The exact origin of this ancient breed is lost in time but the Irish Wolfhound is believed to be descended from dogs which accompanied traders from the Middle East thousands of years ago. Mentioned in writings of the ancient Greeks and Romans, favourites of the old Irish kings, the subject of paintings and drawings, surrounded by myth and legend and many undoubtedly true tales of loyalty and valour through the ages, the Irish Wolfhound is one of the most magnificent and noble members of the canine race. Bred to hunt and kill wolves, and other large game such as wild boar, stag and the Irish elk, their efficiency almost spelled their own downfall. By 1780 Ireland was cleared of wolves and the numbers of Wolfhounds dwindled to the point of extinction, their plight being compounded by the famine of 1845. The resurrection of the breed was accomplished by Captain George A. Graham who, in 1862, collected together as many of the remaining Wolfhounds as he could find and initiated a breeding program. Whether his goal was attained by ‘pure’ breeding or whether he used other breeds such as Great Danes, Deerhounds and Mastiffs with his remnants to re-create the ancient breed is a matter of debate but, however it was done, a debt of gratitude is owed to him. The Irish Wolfhound was recognized by the Kennel Club as a Sporting breed in 1925.
Despite his great size and strength the Irish Wolfhound is a gentle soul and one of the most amiable of breeds. His loyalty to his owners is legendary and such is his capacity for devotion that he must be considered to be an indoor dog. He needs the company of his loved ones and a place in their hearts and their home. On no account should he be relegated to a lonely life in the backyard as he will become depressed and miserable and fail to thrive. He has a natural affinity with children showing infinite patience and tolerance, however he can inadvertently cause injury through his sheer weight and size so boisterous games should be avoided. Children must never be allowed to ‘ride’ a Wolfhound of any age nor should the dog be encouraged to stand on its back legs as both activities may damage the dog’s back. His peaceable nature allows him to get along well with other dogs and with cats and other small animals if correctly trained and raised with them. Although he is not aggressive he will alert to strangers and, if sufficiently provoked, he will bravely protect his people and property from perceived danger to the utmost of his ability. It would however be a foolhardy trespasser who would fail to be intimidated and deterred by his size and thunderous bark. There is absolutely nothing negative to say about his personality but some caveats need to be considered regarding his size. He can grow considerably larger than the minima set in the breed Standard, some adult males stand over 86 cm (34 ins) at the shoulder and can weigh over 82 kg (180 lbs). Space, both inside and out is necessary as a sprawling Wolfhound covers quite a large area of floor and he will cross a small back garden in a couple of strides. He can also be somewhat clumsy. Veterinary care (vaccinations, worming products, anaesthesia, etc.) will cost a lot more than for an average size dog, as will food. He must be fed his daily ration in two meals and not exercised for at least an hour each side of the meal to avoid life-threatening GDV. Apart from matters connected with size the only drawback to owning an Irish Wolfhound is his short life expectancy. The breed average is 6.5 years. A few may live to 10+ but some will die as young as four or five. This is not a breed to be taken on lightly, but those that have the financial resources, can provide the space, company, exercise and training necessary will have their lives enriched by this wise, impressive and kindly dog.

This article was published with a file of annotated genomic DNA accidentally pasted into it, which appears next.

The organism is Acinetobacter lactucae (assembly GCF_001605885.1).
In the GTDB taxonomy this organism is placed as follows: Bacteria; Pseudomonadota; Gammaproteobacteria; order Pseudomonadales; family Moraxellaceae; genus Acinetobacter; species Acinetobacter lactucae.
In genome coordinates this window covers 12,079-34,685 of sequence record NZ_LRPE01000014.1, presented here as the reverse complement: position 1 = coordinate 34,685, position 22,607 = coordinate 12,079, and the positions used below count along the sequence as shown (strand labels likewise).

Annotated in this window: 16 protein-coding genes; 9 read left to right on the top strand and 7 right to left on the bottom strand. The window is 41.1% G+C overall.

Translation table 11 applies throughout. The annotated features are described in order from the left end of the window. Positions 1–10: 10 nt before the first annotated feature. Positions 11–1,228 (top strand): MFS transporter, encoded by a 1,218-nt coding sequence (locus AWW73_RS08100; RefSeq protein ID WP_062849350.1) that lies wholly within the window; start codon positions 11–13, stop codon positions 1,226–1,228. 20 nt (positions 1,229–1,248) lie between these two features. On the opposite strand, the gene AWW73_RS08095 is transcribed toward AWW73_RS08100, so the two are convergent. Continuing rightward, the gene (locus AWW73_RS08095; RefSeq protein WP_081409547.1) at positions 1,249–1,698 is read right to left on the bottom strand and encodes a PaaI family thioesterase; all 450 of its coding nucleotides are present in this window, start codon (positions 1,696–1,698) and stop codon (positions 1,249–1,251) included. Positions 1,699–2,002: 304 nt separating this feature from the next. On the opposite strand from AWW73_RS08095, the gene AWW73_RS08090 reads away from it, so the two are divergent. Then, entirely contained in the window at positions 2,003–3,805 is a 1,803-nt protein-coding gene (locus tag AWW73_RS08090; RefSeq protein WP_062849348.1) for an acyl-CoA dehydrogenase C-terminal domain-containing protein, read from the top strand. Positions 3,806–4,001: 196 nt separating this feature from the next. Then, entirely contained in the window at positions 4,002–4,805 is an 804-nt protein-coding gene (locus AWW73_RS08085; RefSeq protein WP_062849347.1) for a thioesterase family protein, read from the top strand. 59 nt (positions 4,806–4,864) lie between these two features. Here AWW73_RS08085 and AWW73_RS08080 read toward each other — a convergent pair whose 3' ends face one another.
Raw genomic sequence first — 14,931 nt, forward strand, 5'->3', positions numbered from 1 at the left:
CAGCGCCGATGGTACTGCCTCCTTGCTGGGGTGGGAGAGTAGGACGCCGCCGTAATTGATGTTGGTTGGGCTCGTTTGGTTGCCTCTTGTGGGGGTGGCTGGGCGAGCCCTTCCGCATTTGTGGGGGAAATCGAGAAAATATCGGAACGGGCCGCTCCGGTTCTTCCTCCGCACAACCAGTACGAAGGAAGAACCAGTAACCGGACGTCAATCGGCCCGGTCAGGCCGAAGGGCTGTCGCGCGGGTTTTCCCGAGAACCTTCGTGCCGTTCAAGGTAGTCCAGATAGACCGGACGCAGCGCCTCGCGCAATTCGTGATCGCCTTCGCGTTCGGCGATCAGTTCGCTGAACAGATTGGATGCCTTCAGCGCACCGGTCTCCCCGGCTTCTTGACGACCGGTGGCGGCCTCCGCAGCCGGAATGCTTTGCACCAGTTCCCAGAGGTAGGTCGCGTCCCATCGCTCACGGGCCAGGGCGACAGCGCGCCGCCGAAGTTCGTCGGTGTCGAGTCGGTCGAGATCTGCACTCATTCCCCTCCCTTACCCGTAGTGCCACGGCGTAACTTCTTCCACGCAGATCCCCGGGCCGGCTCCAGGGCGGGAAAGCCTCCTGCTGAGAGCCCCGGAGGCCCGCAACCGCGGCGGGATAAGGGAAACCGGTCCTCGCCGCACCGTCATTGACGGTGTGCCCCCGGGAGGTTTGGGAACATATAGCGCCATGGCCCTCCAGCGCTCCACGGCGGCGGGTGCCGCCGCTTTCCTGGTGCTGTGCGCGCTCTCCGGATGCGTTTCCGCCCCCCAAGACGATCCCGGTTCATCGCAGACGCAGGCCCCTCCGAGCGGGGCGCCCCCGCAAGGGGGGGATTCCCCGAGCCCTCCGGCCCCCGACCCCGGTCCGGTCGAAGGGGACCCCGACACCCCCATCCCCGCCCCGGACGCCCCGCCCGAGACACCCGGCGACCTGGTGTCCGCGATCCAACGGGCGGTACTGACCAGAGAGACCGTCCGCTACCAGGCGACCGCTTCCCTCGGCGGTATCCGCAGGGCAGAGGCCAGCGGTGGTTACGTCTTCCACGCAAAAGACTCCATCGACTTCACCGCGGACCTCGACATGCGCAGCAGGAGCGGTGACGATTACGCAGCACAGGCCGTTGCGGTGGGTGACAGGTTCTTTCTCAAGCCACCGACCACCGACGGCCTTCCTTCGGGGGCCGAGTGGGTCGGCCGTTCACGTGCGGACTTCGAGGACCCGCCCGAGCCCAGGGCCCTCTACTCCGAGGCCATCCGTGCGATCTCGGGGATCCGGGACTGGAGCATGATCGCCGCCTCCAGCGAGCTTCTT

It is essential that Irish Wolfhound puppies are not over-exercised. Dogs of this breed are not fully mature physically until nearly three years and until they are at least 18-24 months old pups and adolescents should not be taken on long walks or subjected to any form of vigorous exercise or rough play with people or other dogs. Jumping of any kind (in and out of cars, on and off furniture, etc.) and running up and down stairs must be avoided. Immature bones and joints cannot withstand stress and crippling, irreparable damage can easily be done. The adult Wolfhound needs long daily walks to keep him trim and mentally alert. He will appreciate the opportunity to gallop freely in a secure area but he is a hunting hound so discretion is necessary around livestock.
Basic obedience training is important for all dogs, especially for a dog who can easily tow an adult down the street if he sees something worth investigating in the distance or across the road. The Irish Wolfhound is an intelligent dog and not difficult to train as he is a quick learner and willing to please a loved and respected owner. Training should be firm, kind and consistent using only positive reinforcement methods which reward good behaviour with treats and praise. There is no place in training for harsh physical or verbal corrections. Such methods will serve only to confuse and frighten the dog and thus slow the pace of learning as well as eroding confidence and weakening the bonds of affection and trust between dog and owner. Socialization should be started at a young age by introducing the pup to as many different situations, animals and people as possible. The Wolfhound who is adequately trained and accustomed to the, sometimes odd, human world in which he finds himself will be a joy to own and an excellent representative of his breed.
- hip dysplasia
- elbow dysplasia
- cervical vertebral instability
- intrahepatic portosystemic shunt
- gastric dilitation volvulus
- eye problems
Some photographs of the Irish Wolfhound...